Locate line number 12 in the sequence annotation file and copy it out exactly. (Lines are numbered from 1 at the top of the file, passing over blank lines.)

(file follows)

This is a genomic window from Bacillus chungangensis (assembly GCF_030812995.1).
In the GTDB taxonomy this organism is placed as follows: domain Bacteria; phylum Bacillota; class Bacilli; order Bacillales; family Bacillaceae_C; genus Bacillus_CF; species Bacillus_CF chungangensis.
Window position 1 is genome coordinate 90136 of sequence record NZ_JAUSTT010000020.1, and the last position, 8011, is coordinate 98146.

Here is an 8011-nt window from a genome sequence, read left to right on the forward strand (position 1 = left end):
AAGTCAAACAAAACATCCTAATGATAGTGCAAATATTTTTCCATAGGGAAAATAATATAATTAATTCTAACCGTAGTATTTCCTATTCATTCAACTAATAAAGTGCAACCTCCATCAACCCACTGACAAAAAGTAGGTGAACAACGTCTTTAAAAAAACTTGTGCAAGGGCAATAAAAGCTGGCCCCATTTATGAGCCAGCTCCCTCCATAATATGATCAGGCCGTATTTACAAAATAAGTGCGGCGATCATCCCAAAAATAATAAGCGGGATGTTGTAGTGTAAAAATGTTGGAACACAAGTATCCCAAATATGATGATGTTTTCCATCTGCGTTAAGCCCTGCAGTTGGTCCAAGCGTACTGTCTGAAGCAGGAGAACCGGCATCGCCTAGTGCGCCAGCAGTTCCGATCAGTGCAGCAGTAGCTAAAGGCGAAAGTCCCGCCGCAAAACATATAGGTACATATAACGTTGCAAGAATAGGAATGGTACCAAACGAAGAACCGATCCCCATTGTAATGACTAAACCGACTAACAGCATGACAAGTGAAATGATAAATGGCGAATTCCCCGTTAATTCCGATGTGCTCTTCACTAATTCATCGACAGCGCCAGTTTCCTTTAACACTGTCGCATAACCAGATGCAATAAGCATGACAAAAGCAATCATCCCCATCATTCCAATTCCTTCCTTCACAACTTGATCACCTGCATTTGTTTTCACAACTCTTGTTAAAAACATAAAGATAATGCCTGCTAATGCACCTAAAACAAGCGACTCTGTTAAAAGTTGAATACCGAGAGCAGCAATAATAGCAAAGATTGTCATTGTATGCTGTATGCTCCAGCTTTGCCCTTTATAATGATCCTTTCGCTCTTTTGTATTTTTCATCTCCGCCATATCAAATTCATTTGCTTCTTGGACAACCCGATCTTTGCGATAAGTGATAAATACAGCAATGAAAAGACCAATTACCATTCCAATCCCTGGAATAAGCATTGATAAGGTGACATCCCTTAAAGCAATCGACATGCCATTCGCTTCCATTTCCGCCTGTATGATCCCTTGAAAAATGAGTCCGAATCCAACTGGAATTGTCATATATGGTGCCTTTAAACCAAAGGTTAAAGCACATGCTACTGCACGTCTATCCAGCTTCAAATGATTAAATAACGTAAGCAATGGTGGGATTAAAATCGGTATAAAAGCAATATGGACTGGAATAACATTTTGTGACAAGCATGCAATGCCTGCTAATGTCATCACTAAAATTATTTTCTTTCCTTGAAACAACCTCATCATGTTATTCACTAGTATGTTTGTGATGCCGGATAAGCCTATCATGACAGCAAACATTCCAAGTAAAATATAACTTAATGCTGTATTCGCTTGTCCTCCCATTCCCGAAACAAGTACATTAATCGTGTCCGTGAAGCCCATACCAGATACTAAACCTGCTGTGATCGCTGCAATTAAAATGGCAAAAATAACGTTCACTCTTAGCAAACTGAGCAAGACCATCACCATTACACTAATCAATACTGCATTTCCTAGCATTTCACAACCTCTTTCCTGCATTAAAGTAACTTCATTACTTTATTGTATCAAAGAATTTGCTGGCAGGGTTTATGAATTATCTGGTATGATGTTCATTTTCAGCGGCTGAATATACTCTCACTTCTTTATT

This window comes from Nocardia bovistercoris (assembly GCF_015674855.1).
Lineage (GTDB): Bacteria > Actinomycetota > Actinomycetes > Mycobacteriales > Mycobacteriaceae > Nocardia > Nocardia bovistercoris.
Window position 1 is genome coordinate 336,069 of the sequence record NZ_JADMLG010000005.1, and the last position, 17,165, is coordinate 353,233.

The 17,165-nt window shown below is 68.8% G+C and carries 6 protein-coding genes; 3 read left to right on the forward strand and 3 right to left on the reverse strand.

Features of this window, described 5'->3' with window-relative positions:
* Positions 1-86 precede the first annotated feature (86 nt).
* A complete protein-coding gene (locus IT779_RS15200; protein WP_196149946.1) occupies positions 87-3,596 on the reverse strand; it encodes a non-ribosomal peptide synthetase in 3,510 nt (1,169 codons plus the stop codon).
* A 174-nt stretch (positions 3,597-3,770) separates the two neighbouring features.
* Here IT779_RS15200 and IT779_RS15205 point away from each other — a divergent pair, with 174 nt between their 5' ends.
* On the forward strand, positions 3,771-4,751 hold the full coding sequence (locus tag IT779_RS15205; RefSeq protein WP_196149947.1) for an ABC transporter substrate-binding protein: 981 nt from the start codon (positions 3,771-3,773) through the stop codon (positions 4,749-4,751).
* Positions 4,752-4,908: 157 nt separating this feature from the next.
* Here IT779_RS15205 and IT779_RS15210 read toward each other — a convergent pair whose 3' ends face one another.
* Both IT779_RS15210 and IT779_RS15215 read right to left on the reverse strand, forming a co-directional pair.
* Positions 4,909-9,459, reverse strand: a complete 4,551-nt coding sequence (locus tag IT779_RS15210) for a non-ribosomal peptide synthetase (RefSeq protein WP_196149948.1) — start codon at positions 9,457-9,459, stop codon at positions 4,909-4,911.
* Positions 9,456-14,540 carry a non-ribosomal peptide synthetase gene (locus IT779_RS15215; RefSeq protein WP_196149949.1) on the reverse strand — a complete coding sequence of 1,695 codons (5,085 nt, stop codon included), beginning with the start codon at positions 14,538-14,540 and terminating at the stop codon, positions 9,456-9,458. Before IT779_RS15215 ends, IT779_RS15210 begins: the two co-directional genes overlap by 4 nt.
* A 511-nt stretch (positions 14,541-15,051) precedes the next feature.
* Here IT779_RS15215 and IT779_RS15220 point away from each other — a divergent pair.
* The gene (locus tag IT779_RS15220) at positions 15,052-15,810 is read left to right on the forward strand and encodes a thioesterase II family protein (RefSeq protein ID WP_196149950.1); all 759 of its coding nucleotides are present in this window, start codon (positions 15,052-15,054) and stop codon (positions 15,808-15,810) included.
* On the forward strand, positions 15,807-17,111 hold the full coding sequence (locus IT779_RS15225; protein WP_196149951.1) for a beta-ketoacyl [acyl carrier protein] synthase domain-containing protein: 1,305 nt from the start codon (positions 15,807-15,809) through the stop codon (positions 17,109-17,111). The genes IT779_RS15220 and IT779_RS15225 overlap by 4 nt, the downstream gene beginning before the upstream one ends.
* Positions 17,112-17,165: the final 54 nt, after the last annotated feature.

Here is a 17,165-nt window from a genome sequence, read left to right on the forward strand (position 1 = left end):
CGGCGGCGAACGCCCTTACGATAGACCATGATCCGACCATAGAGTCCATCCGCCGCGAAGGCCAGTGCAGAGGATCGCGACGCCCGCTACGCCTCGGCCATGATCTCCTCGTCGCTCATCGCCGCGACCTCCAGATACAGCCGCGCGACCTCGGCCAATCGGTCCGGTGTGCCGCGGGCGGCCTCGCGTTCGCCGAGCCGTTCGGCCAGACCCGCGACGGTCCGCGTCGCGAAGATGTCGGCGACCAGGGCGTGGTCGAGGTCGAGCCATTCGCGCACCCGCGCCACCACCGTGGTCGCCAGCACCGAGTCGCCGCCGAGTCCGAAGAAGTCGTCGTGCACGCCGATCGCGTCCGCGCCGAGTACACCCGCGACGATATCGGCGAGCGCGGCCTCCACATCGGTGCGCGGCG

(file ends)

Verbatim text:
* A complete protein-coding gene (locus IT779_RS15200; protein WP_196149946.1) occupies positions 87-3,596 on the reverse strand; it encodes a non-ribosomal peptide synthetase in 3,510 nt (1,169 codons plus the stop codon).